The Kings not only played up to the level of their opposition Monday in a 2-0 victory over the Boston Bruins, they played up to the standard they set in winning 12 of their first 15 games this season, and that's saying a lot.
Combining muscle, finesse, staunch defense and clutch goaltending, the Kings beat one of the best teams in the East and won two games in a row for the first time since they defeated the Ducks on Dec. 26 and the Sharks on Dec. 27 at San Jose.
That's not much to brag about for a team that had higher aspirations. But their victories at Phoenix on Saturday and at Staples Center on Monday -- their first home shutout of the Bruins since Oct. 13, 2000 -- reinforced their belief they can regain a spot among the top eight in the West and again become the force they were in October.
"Two big wins against two quality teams," goaltender Jonathan Quick said after stopping 34 shots to record his fifth shutout this season and the 13th of his career. "We know we can play with the best teams in the league. We've just got to do it on a more consistent basis."
Ryan Smyth scored off a rebound at 10:50 of the first period to end the Kings' 0-for-22 power-play drought and Andrei Loktionov popped home a rebound at 3:30 of the third period against Tim Thomas, the NHL's goals-against average and save percentage leader. In between, the Kings moved the puck well, defended smartly and got a spark when Kyle Clifford fought Shawn Thornton and signaled that he and his teammates wouldn't be pushed around.
"Kyle Clifford is one bad dude. He just keeps doing his job extremely well," defenseman Matt Greene said. "That was huge tonight for us, that fight. It was a big lift for our team."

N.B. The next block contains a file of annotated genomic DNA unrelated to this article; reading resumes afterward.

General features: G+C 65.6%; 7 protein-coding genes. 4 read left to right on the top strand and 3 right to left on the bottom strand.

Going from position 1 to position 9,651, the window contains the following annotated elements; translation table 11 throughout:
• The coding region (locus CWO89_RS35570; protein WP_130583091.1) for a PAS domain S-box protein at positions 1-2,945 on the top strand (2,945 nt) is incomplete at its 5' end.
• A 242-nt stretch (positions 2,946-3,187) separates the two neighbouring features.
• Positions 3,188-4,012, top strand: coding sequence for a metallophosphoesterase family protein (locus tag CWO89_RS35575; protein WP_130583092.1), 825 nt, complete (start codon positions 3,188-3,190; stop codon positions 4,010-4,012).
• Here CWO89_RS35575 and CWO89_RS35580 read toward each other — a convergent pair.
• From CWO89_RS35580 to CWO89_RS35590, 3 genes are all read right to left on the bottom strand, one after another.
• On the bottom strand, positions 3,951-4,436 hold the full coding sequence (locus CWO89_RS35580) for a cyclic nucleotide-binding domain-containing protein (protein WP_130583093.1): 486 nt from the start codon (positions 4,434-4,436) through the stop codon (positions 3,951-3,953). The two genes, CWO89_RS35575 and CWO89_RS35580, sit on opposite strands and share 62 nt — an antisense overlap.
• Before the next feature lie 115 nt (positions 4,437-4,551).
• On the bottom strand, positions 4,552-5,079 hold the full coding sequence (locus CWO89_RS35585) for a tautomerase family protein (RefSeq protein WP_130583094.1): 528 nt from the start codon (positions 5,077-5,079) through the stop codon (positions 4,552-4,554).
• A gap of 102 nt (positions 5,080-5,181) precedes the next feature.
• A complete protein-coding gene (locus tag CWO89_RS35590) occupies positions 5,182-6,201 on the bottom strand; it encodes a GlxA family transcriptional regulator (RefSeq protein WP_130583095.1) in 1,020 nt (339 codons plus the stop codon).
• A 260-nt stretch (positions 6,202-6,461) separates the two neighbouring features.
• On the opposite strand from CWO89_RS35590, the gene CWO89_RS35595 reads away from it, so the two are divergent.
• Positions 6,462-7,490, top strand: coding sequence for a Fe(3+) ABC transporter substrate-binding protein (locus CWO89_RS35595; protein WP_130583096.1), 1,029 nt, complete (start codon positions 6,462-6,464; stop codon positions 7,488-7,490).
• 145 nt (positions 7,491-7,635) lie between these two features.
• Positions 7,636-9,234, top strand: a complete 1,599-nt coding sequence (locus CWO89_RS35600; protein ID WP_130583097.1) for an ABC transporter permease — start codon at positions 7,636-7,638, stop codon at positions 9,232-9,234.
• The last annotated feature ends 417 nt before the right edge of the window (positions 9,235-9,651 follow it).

The Kings, who had lost three of their previous four games and 10 of their previous 13, were persistent in every area of the ice. They gave up more than 30 shots for the first time in eight games but improved to 15-0-0 in games they've led after two periods.
"We were good defensively, but at the same time we were still getting our chances offensively," Greene said. "Any time our cycle game is going, it's going to be a good thing for us. Quickie was great, as he always has been this year."
Quick got early support from -- brace yourself -- a power-play goal, the Kings' first in eight games. "Those are good times," Greene said with his typical deadpan delivery. "Everybody likes those."
Towering defenseman Zdeno Chara was sent to the penalty box for hooking Anze Kopitar at 10:16 of the first period and the Kings needed only 34 seconds to score. Drew Doughty had the puck at the right point and passed across to Jarret Stoll, who took a shot that deflected off Smyth and popped up. Smyth whiffed on his first attempt but connected on his second try for his first goal in eight games and 18th this season.
"This one started right from our goaltender and I thought we played solid defensively," Smyth said of the overall effort. "We didn't give up a whole bunch and capitalized on special teams tonight, which we've been lacking as of late."
Loktionov, who started the season with the Kings but was in the minor leagues until last week, scored his first goal since Oct. 20. Kopitar created the chance by stealing the puck in the Kings' zone and dashing up ice on the right wing. He cut and passed to Dustin Brown, whose shot was stopped by Thomas. Loktionov, who has looked poised and skillful in three games since he was recalled, potted the rebound from close range.
Winning two straight games isn't a cause for celebration, but it's better than not having a winning streak at all. "We just hit a tough time, and we hope we climbed out of some of the issues we were dealing with and that we can keep it going," Coach Terry Murray said. "I really like our last two efforts in the early part of games. We just have to keep building on it."